Thousands Stranded, At Least Two Dead, In French Alps After ‘Freak’ Snowfalls And Ice

Over 15,000 vehicles are stranded in the French Alps, after a “freak” snow and ice storm hit the area.

Extreme weather conditions in the French Alps have caused traffic jams and backups along the routes leading in and out of the Alpine ski resorts. The Irish Times reports that some families were forced to spend the night in their cars. However, local authorities across four French départements were on orange weather alert, which is the second highest alert in the region.

As a result of the snowfall and ice, authorities setup emergency shelters for stranded tourists in gyms and schools. The shelters quickly became full, and many tourists report they were unhappy with the delayed response by the French government to provide assistance and information.

“Disorganized response Angry tourists interviewed by French media accused authorities of a disorganized response to the extreme weather and of failing to keep them informed. ‘It was horrendous. There was no police and no information,’ one woman told France2. Others took to Twitter to complain, posting pictures of the ‘hell’ at Chambéry airport. Authorities said up to 15,000 people had gone to the 83 emergency centres in Savoie.”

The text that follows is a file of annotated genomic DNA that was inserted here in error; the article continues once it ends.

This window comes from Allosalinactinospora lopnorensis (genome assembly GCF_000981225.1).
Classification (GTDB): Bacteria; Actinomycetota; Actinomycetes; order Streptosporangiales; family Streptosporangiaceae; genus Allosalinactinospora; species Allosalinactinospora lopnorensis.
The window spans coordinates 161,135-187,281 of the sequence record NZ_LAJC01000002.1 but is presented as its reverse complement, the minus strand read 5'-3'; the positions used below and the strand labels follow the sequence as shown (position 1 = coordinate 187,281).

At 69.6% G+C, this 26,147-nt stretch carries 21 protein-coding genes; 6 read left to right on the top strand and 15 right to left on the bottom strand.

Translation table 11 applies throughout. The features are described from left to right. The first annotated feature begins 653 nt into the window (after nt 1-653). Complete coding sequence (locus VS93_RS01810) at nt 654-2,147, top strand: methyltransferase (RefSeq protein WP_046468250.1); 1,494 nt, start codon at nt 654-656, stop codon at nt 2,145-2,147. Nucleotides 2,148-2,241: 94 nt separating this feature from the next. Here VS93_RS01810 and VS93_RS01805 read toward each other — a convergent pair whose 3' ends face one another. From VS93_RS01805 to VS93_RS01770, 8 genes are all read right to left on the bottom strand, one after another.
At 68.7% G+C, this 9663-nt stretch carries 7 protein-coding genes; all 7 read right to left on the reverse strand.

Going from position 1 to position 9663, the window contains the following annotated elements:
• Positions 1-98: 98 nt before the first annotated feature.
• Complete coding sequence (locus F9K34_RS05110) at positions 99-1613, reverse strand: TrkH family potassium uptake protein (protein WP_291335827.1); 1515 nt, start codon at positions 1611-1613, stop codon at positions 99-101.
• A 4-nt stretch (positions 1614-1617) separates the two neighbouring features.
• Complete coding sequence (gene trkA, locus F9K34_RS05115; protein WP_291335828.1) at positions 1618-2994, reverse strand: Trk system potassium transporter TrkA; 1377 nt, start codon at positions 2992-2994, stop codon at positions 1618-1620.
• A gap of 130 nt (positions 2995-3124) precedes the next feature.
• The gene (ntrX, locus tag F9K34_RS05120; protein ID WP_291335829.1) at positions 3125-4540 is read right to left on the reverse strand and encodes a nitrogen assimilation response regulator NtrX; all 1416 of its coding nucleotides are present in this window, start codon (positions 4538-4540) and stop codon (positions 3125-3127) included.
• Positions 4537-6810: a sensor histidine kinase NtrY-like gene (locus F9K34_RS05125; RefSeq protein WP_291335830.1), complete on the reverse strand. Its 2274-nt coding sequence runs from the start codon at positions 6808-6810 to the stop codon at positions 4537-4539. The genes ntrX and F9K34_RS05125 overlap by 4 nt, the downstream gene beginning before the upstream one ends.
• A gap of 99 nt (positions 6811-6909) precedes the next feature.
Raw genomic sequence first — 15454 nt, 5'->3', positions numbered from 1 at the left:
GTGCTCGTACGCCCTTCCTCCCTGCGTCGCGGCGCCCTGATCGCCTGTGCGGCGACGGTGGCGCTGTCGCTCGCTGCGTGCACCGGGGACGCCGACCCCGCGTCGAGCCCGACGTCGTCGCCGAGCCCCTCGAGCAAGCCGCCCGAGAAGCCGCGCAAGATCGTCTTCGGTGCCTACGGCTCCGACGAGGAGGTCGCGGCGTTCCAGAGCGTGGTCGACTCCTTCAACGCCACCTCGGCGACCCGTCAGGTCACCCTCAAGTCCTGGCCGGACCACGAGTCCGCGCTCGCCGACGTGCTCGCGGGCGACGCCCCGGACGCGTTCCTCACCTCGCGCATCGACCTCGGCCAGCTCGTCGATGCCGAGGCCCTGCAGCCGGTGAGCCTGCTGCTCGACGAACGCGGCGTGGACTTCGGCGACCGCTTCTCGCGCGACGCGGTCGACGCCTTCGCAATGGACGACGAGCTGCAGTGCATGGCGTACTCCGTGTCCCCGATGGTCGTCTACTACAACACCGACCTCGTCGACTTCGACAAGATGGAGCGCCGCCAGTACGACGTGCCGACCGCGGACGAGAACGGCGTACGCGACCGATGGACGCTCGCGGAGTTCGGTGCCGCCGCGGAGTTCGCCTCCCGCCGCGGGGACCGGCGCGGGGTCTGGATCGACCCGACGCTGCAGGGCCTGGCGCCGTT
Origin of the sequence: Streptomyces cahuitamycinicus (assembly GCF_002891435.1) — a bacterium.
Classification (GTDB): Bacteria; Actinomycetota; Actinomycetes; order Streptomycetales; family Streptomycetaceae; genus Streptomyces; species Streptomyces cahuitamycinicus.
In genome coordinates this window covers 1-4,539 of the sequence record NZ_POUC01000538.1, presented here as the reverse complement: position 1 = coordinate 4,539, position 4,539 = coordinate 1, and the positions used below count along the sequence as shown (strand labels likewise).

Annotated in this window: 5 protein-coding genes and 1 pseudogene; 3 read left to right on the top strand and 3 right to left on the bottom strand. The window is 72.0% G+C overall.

Sky News spoke with people about the arduous journey down the roads from the ski resorts. Some noted that a journey that typically took one hour was 10 hours with the current road conditions. Like other stations have reported, people seem frustrated by the lack of help on the clogged roads.

“No emergency services to be seen whatsoever or anyone handing out hot drinks and food to weary drivers, many of whom are with small children en route to their holidays, stuck on the road in freezing temperatures.”

Though crews from the French authorities are not out on every road, once travelers make it to a shelter, they will find a warm place to eat with food and water.

Interestingly, ski tourists were initially told last week that the slopes would be closed because of a lack of snowfall. However, the scene quickly changed with over 2.5 feet falling on the upper slopes. After the heavy snowfall, ski slopes were open, but the resorts warned of the potential for avalanches, and did not encourage skiing. One skier was killed in an avalanche, after the snowfall at the Auron resort in the Alpes-Maritimes.

A second death in the French Alps occurred when a 27-year-old man fell to his death after his car fell off a snow-covered road. His vehicle plummeted from the road in the Belledonne mountain range in Isère.